as for nice features its software im more intrested in, i loved the mac OS is so nice to use great on the eyes too! never seen such a smooth and beautiful OS but man the prices arnt cheap :eek:

    another question, with "winblows" u get updates, but for things like xp64 u have to buy a new OS package, how do mac os upgrades work do you get free updates and then have to buy a new OS when its released? if so is it expensive?

    how future proof are the g5's??

    thanks again :p
  7. solvs macrumors 603


    Jun 25, 2002
    LaLaLand, CA
    That's what I'd recommend. I keep a home built PC around for some things, so you don't have to completely "switch" if you can afford it. Macs are more stable overall. Not perfect mind you, but better IMO for those types of things. And they are very easy to learn. Just forget everything you know about Windows. :p

    Price is higher, but you get what you pay for. It's all about the software. And remember, you can always upgrade things like RAM and hard drives yourself later to save some money. Plus, if you qualify for the education discount, there's like 10% off right there. Refurbished models are pretty good too.

    Point releases are free 4.1/4.2/4.3, but you pay for major new releases. $129 US ($69 US education) to go from 10.3 to 10.4, and probably the same for 10.5, but that won't be out for awhile. It'll be worth it to upgrade though.

    I'd wait at least a week, maybe more if new PowerMacs aren't released on Oct. 11th or 12th. There's supposed to be dual core models coming that should be a little faster. Maybe even cheaper. But next year Apple is moving to Intel, so the G5 has only a little time left. Luckily, there are millions of Gx Macs out there, so software companies would be shooting themselves in the foot if they don't support them. I'd say you have at least another 3 good years before you should even worry, and probably about 5 years before it really gets to be an issue where you have to upgrade (if that). By then, you'll be wanting something better anyway.

    You're welcome. Feel free to ask any questions that pop into your head. But remember, search is your friend. ;)
  8. Chundles macrumors G4


    Jul 4, 2005
    I'm just going to refer to Apple's own software here, other companies do it differently. All the software that comes with your Mac - and it's a lot and very good - including the iLife suite and all the Apple-made apps get free updates within their release number so for example any updates to iPhoto between 4.0 and 5.0 are free. This also goes for the OS itself, with free upgrades between the dot releases ie you pay for 10.4 and get all the updates until 10.5 free. Of course, 10.4 comes pre-installed.

    All this is managed by the Software Update feature of the OS.

    As Apple control both the hardware and software that goes into a Mac, they can make sure that the OS works with all of it. There are only 2 versions of Mac OS, client and server, but each installation adds it's own system-specific extensions upon installation. So on a desktop you wouldn't have options for battery life settings etc. It also means that no matter what processor you have, if Apple made it and they say the program is supported on it, then it will work.

    10.4 is a 64bit operating system (well, mostly, not entirely just yet), the G5 is a 64bit processor. G4's are still 32bit. The G5 is going to be well supported and competitive for many years to come and by buying a PPC Mac you are avoiding the possibility of running all your creative apps in emulation until the companies that make the apps can provide native Intel versions. The G5's are a good buy right now.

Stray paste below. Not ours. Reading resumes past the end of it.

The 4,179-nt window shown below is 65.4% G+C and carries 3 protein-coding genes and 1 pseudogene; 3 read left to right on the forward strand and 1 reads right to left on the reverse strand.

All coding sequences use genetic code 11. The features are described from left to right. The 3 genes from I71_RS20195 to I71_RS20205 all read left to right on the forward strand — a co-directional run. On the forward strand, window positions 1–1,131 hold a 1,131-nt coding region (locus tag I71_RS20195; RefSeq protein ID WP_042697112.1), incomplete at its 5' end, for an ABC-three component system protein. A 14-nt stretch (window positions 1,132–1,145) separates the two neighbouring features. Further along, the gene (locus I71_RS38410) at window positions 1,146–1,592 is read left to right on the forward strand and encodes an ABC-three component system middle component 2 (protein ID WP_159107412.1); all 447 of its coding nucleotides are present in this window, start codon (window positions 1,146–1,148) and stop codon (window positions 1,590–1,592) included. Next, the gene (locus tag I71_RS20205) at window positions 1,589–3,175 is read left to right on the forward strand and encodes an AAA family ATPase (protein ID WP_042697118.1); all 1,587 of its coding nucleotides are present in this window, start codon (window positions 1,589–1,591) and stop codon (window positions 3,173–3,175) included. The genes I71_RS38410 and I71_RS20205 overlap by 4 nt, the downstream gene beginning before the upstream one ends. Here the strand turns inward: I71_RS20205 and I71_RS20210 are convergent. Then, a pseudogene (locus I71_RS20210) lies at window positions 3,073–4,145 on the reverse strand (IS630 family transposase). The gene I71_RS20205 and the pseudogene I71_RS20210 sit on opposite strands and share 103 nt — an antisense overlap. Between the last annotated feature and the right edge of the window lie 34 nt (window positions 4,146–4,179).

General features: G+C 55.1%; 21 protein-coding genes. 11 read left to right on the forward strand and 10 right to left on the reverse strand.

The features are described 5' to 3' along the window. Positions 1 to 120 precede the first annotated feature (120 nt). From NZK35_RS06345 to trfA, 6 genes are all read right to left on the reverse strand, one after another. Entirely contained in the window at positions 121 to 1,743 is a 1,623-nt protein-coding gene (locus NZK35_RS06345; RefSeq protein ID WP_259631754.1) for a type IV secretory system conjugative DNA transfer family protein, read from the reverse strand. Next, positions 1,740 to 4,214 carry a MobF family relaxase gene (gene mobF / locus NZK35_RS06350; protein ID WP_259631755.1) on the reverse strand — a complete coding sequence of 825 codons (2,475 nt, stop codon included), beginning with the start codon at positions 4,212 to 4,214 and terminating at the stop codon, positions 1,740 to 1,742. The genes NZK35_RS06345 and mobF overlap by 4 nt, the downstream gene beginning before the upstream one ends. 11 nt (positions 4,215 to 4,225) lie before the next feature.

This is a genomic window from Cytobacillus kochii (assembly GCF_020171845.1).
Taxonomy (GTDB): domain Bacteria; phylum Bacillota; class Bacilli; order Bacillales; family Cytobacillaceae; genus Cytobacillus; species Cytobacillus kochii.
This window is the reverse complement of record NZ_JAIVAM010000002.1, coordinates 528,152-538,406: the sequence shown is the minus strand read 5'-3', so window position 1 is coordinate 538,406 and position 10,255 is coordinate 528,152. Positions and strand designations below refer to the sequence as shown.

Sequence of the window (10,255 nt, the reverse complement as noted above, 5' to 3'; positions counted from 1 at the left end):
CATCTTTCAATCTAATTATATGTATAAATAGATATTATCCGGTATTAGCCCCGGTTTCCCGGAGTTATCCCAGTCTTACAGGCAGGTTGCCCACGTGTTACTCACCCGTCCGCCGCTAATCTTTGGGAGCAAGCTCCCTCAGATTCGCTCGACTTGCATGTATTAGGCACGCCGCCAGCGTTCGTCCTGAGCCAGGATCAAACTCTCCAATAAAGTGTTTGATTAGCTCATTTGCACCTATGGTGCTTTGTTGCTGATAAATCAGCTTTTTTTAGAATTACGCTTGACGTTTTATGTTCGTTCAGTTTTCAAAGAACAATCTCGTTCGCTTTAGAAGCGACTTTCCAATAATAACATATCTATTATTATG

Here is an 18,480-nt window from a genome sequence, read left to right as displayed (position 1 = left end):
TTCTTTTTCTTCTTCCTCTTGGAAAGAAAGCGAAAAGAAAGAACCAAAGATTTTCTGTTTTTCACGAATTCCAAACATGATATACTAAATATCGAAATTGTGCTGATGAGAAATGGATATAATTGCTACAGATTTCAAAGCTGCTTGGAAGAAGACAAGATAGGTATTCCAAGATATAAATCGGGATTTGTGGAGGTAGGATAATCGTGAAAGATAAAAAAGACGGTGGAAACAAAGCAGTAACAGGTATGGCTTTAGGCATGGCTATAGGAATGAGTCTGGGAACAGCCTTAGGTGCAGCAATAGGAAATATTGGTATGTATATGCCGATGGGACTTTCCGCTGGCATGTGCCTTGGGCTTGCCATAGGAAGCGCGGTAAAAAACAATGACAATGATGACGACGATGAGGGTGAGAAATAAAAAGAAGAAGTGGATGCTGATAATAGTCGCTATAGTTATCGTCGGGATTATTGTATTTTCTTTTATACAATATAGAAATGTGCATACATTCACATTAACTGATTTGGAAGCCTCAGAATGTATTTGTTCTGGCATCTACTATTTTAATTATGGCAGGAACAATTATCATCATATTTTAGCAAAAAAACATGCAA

New OS releases are currently more frequent than Microsoft. You will have to buy the next OS point release (10.5 Leopard) when it comes out. The last two releases have been $129US.
  9. velocityg4 macrumors 601


    Dec 19, 2004

    Since your looking to use your G5 for Animation, Video Editing, and Image Editing. It isn't very future proof. Given that these tasks are very CPU Intensive. You might get a life of three years before the new machines will make current G5's look like their standing still. Especially with the transition to HD video.

    So think of it in terms of gaming. Your current PC rocks at games but in three years it will seem slow compared to new machines, though it will still play the games. The same applies to the G5 though it will still do the work in three years it will seem slow.

    However since you are in Uni you can get the G5 with education discount. Sell it next July on ebay at about $100 -200 loss, with your intel PC. And get a kick ass intel mac next july for what you get from the two machines. You could then dual boot and have the best of both worlds.
  10. XNine macrumors 68040


    Apr 7, 2005
    Why are you wearing that stupid man suit?
    I agree. Buying a PM G5 right now (well, wait til October 12th to see if they're updating) is a great idea. PPC will be supported for the next 3-5 years, and chundles is correct that you may have to run in emulation if the companies that are making OS X x86 compatible software run late.

    Sure, it's a lot of money...UP FRONT. But here's the thing, the maintenance and virus subscription costs exceed what you'd pay for a MAc with all the same A/V and graphics software. BY FAR.

    The OS is beautiful. I'm hoping Leopard will take it one step further with soem GUI tweeks and allowing more GUI modification withoout the use of Haxies (don't use these apps, no matter how many people tell you they are okay. They will **** your system up big time).

    If you decide to get a Mac, you'll be in good company as well. Microsoft wishes it had useful customers like us. :D
  11. Mord macrumors G4


    Aug 24, 2003
    why not get an ibook for portability, i dont see the point is buying two powerfull desktop.